Why Babies in Medieval Paintings Look So Old and Scary

Have you ever been wandering around an art museum and found yourself chuckling at the angry middle-aged-man heads on Medieval babies? "Wow, those Medieval artists were terrible at painting children!" You probably thought to yourself. But the joke is actually on you: These artists wanted their paintings to feature mini versions of that guy from one cubicle over.

Vox spoke to Matthew Averett, an art history professor at Creighton University who edited the anthology The Early Modern Child in Art and History, to find out why this trend towards intentionally old-looking babies abounded during the Middle Ages—and what caused the shift during the Renaissance toward the chubby-cheeked cherubic faces we recognize as babies.

The reasoning, like all things artistic in the Middle Ages, has to do with Jesus. Back then, the Church commissioned most of the portraits of babies and children. And they didn't want just any old baby—they wanted the baby Jesus (or other biblical kids). Medieval artists subscribed to the concept of homunculus, which literally means "little man," or the belief that Jesus was born "perfectly formed and unchanged," Averett said.

This homuncular, adult-looking baby Jesus became the standard for all children, an exemplar that stuck in the Middle Ages because artists at the time had, according to Averett, a "lack of interest in naturalism, and they veered more toward expressionistic conventions."

During the Renaissance, however, non-religious art flourished, and wealthy patrons wanted portraits of their darling children that were cute—not Benjamin Button-esque. Add a greater attention to realism, and babies began shifting away from the hyper-stylized homuncular.

95 Years of The New Yorker Covers Visualized by Color

Screenshot via C82
Screenshot via C82

On February 21, 1925, The New Yorker appeared on the magazine scene with a cover illustration of a dandy drawn by art editor Rea Irvin, a character later christened Eustace Tilley. Almost a century later, Tilley still graces the cover of The New Yorker at least once a year on the magazine’s anniversary. Other weeks, they commission artists to illustrate timely political topics and evergreen moods.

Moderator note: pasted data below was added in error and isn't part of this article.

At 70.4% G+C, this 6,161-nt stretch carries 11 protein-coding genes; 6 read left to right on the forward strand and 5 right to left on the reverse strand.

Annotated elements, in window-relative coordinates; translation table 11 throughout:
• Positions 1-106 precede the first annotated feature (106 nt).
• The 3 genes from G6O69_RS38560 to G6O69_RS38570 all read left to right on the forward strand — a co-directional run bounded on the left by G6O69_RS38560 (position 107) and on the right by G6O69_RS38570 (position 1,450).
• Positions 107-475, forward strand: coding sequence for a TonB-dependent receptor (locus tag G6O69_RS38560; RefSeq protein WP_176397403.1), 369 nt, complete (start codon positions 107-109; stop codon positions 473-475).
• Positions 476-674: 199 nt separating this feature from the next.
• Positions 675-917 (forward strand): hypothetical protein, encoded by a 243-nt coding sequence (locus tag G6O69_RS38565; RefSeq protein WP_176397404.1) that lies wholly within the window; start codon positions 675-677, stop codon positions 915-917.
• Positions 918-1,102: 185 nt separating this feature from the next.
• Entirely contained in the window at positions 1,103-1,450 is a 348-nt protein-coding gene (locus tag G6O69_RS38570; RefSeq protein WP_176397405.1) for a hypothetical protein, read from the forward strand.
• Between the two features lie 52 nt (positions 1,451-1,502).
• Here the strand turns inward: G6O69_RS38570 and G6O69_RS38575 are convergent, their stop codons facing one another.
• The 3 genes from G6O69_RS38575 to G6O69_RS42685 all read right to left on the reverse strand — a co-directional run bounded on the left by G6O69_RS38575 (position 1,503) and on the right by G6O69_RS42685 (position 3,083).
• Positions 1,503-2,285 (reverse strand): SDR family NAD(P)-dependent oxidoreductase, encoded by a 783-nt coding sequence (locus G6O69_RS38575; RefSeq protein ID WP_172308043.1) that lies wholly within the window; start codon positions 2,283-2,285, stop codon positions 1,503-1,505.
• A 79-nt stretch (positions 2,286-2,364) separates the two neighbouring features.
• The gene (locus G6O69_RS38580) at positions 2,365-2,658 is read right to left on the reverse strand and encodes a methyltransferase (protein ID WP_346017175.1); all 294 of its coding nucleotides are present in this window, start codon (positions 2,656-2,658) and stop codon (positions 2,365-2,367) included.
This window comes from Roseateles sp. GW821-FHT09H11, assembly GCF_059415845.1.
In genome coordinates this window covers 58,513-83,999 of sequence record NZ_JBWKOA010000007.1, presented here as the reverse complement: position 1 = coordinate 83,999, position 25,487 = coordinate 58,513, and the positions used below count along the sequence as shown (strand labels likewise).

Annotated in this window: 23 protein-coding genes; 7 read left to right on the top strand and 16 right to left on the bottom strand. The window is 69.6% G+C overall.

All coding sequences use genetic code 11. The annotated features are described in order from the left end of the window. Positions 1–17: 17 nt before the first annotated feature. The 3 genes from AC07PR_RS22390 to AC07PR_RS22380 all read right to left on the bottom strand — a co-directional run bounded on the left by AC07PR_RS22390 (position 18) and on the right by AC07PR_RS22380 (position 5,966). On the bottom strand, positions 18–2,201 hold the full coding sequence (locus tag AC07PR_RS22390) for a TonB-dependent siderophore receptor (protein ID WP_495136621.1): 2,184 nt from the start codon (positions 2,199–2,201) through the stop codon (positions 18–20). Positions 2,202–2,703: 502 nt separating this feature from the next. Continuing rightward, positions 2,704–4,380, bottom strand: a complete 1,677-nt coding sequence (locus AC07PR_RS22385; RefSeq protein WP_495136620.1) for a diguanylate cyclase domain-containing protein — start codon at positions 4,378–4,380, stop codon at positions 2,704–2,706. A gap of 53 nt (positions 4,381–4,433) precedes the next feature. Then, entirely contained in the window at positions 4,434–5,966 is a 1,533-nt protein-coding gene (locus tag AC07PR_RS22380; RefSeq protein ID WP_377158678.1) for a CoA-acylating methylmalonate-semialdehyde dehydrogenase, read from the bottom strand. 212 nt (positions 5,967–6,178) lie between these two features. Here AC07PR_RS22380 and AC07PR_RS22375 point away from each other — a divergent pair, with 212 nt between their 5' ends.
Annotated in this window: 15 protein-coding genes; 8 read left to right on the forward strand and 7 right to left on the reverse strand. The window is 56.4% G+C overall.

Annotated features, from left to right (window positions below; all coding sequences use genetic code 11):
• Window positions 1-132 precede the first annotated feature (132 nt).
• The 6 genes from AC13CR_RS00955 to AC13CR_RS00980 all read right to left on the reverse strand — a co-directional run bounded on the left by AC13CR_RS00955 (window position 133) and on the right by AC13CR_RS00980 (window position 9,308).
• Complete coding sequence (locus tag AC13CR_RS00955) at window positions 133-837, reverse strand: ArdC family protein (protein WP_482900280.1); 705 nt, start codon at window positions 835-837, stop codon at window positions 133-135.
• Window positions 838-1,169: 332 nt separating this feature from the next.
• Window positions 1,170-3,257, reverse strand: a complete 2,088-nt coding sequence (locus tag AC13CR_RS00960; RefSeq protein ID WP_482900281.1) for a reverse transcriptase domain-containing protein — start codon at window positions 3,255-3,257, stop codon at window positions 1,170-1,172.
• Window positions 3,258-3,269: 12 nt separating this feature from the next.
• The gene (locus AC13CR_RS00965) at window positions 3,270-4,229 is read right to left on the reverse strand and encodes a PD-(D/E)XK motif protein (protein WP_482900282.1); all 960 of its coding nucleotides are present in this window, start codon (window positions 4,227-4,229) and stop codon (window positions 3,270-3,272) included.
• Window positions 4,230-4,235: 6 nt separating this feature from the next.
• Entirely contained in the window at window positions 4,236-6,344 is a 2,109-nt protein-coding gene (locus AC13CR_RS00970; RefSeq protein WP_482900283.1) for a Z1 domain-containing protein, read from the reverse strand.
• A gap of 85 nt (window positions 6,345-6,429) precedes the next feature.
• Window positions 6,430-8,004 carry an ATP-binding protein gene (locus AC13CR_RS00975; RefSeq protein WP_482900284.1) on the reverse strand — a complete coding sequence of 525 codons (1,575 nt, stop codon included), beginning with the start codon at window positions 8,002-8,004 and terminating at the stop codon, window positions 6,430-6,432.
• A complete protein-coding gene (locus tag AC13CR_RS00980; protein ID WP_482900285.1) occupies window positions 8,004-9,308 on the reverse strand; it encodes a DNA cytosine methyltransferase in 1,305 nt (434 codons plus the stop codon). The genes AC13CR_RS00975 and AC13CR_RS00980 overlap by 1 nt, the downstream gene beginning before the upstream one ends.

The magazine has run more than 4600 covers in its 92 years of near-weekly issues (it’s currently published 47 times a year), all of which you can explore by color, thanks to designer Nicholas Rougeux (who has previously visualized sentences and punctuation in classic literature).


Using an algorithm, Rougeux analyzed the top five colors represented in every cover illustration and created a color palette for that issue. Then, he mapped out a palette for every single cover, creating a timeline of New Yorker design. It allows you to see what colors have dominated particular years and decades. If you scroll over the individual palettes, you can see the full image of that week’s cover.


Rougeux found some trends in the colors that have repeatedly graced the magazine’s cover. “Limited and muted palettes were used the 1920s," he writes on his site, while "possibly due to printing limitations, darker greens were more common in the 1940s, lighter palettes were used in the 1970s and 1980s, louder contrasting palettes were popular in the 1990s and more well-rounded palettes started being used since the 2000s.”

You can explore the color timeline for yourself here.

All images courtesy Nicholas Rougeux

Bob Ross's Son Is Holding Painting Classes at a Tennessee Library

Bob Ross.
Bob Ross.
Bob Ross Inc.

For anyone who has ever logged on to the internet, Bob Ross needs no introduction. The painter, who passed away in 1995, spent the years 1983 through 1994 hosting the PBS series The Joy of Painting, where his soothing manner and bubbling-spring landscapes comforted viewers.

On several episodes, Bob’s son, Steve Ross, could be seen painting his own nature scenes as guest host or assisting his father in answering reader questions.

According to WVLT, Steve Ross is now set to offer painting classes at the Blount County Public Library in Maryville, Tennessee. He will be joined by Dana Jester, an artist who also appeared on The Joy of Painting. The workshops will be held March 4 through March 8 and will cost $125 per attendee, who will also be expected to bring their own supplies. The classes will last the entire day.

If locals are curious and don’t want to commit to the fee, Steve and Dana will be hosting a free demonstration on March 5 at 6:30 p.m.

After his guest spots on his father’s program, Steve appeared to retreat from public life, though clips of his appearances were apparently popular on Tumblr for their inadvertently risqué banter. (“It can be dirty, it doesn’t have to be clean,” and so forth.)

Bob Ross also taught classes even while The Joy of Painting was airing. He purportedly received no income from that show, earning a living via merchandising and appearances.

[h/t WVLT]

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